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Posts Tagged ‘management’


Friday, September 11th, 2009

(PVX, PVS, PVM, also PVY and PVA)

Mosaic symptoms may be caused in potato leaves by several different viruses, singly or in combination.
mosaicsSome of these are potato virus X (PVX), potato virus S (PVS), and potato virus M (PVM), as well as PVY and PVA.
PVX may cause yield losses above 10%, with the extent varying according to strain and potato cultivar.

It is transmitted through infected tubers and by contact (not by aphids), and normally causes mosaic.

Infection may be mild in some cultivars and is frequently latent. Virulent strains may cause crinkling. Some cultivars are hypersensitive to certain strains and react with top necrosis.
PVS is common and may cause mild symptoms.

It has little effect on yield. It is transmitted through infected tubers, by contact, and by aphids in some strains.
Infection is normally latent although some cultivars react with mild mosaic or faint vein banding.
A few sensitive potatoes cultivars react with severe bronzing, necrotic spotting, or even leaf drop.
PVM is less common than PVY, PVX, or PVS, and little is known about its effects on yield. It is perpetuated by infected tubers and transmitted by contact and by aphids.
The virus is latent in some potatoes cultivars although in others it causes a mild mosaic or even a severe mosaic and leaf crinkle.
Under certain environmental conditions, sensitive cultivars may also develop necrosis of petioles and leaf veins.

Management of Mosaics potato disease

PVX, PVS, and PVM are controlled by clonal selection during seed multiplication. Roguing is useful only when obvious symptoms develop.
Cultivars resistant to PVX for growing potatoes are available.

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Thecaphora Smut

Thursday, September 10th, 2009

(Cased by Thecaphora (Angiosorus) solani )

Potato smut is restricted to the tropical regions of the America. It occurs in cool highlands and irrigated coastal deserts, where it may cause serious problems. Little is known about its biology.
Extreme care must be taken to avoid spreading the disease. Therefore, do not move infected tubers or infested soil to disease-free areas. Occurrence of this disease should be carefully recorded.

Symptoms of Thecaphora Smut

thecaphora-smutSymptoms are tuber-like outgrowths of stems and stolons that contain numerous small cavities filled with brown to black spores.
Potatoes tubers may contain small, inconspicuous superficial pustules with a few sporefilled cavities or large protuberances.
Single potato plants and even single stolons may carry tuber-like outgrowths as well as healthy-appearing tubers.
After maturity, diseased outgrowths disintegrate rapidly into masses of brown spores.
Certain potato cultivars such as Antarqui show protuberant lesions 3-10 mm in diameter on the tuber surface. A

fter 2-3 months of potatoes storage, these lesions become sunken and subsequently hypertrophied tissues develop in the new sprouts or close to them. Datura stramonium (jimson weed) is a sensitive and propagative host.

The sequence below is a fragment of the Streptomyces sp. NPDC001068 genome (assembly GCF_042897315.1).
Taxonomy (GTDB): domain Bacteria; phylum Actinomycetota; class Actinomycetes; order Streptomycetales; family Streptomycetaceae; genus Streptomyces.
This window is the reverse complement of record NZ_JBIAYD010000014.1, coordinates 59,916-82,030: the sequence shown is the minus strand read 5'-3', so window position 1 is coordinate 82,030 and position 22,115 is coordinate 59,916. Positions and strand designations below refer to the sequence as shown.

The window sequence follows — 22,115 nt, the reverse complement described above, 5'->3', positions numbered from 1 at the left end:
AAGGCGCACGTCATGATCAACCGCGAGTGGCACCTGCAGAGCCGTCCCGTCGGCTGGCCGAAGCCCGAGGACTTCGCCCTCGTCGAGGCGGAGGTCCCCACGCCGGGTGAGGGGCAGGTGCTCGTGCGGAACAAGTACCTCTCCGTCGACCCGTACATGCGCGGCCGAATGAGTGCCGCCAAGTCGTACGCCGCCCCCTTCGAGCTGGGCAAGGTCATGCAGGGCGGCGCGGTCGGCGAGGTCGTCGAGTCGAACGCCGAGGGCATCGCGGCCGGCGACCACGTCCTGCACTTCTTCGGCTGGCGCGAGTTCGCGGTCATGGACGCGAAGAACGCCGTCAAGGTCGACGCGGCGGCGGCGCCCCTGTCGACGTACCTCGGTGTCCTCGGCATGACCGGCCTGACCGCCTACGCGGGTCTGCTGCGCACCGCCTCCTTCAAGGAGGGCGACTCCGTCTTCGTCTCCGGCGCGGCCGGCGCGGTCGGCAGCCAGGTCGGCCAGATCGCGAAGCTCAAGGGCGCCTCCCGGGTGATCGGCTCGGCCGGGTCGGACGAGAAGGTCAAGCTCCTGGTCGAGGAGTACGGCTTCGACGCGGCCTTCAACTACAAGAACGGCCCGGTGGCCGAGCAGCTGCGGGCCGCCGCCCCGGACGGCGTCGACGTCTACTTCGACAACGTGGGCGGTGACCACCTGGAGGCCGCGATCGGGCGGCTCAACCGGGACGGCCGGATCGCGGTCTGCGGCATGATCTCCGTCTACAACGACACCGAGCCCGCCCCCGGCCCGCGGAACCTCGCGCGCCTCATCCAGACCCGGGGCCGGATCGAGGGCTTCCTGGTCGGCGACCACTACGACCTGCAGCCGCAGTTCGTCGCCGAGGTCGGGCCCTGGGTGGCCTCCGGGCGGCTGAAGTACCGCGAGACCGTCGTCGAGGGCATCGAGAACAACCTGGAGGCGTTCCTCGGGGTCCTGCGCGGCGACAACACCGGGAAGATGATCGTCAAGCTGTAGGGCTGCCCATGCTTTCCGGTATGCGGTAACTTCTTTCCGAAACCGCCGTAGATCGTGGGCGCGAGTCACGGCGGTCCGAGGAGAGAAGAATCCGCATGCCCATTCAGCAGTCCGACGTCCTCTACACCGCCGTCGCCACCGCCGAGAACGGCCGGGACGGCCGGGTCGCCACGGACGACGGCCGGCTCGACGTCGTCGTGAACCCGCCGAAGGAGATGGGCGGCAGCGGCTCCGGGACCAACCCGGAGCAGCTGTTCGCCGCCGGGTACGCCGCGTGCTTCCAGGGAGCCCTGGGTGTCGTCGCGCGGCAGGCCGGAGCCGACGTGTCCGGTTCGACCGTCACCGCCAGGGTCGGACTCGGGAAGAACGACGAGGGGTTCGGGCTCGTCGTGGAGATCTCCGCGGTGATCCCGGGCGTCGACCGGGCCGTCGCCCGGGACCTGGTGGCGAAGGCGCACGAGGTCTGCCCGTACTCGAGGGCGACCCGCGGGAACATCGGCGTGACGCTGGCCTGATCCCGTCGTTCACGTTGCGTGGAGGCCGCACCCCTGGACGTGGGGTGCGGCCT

Dissemination is probably by infected or contaminated seed and soil. Resistant or tolerant varieties exist. Crop rotations are useful although the fungus persists in fields for many years.

Strict quarantine should be enforced to prevent spreading the disease to new areas. Fumigation of infested soil, complemented with the use of healthy potato seed tubers of resistant potato cultivars, can eliminate the disease.

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Verticillium Wilt

Thursday, September 10th, 2009

(Verticillium albo-atrum, V. dahliae)

Verticillium wilts may be a serious problem in tropical and subtropical regions and irrigated deserts where water deficiency may be severe. V. dahliae is more severe during prolonged warm, dry weather in cooler regions of potatoes production.

Symptoms of Verticillium Wilt

This potato disease is characterized by leaf yellowing, which begins at the plant base and may develop unilaterally, restricted to the sides of leaves, the stem, or the plant.
verticillium-wiltLater, the plant may wilt. The vascular system of the lower stem turns brown. Potatoes plants frequently become yellowed and mature early without pronounced wilting (early dying).
Stems wilted by V. albo-atrum are blackened by the presence of a blackish resting mycelium.
However, when V. dahliae causes wilting, the lower portion of the stem becomes grayish because of the presence of microsclerotia.
The vascular ring of tubers may have light brown discoloration extending from the stolon end up to more than halfway through the potato tuber. Larger tubers often have light tan, discolored eyes (pink eye).
These fungi are long-lived in soil or plant debris and have a wide host range, including other solanaceous plants, cotton, and weeds.
Surface-borne inoculum on seed tubers is important in disease spread. Interaction with nematodes (Meloidogyne, Pratylenchus, Globodera), fungi Rhizoctonia, Colletotrichum, Fusarium), and bacteria (Erwinia) can increases damage.


Use crop rotations with nonsusceptible cereals, grasses, or legumes. Resistant or tolerant potato varieties are available.
Treat potatoes seed tubers with disinfectant fungicides to remove soil-borne inoculum. Prevent water stress by irrigation.
Systemic fungicides are useful while growing potatoes.

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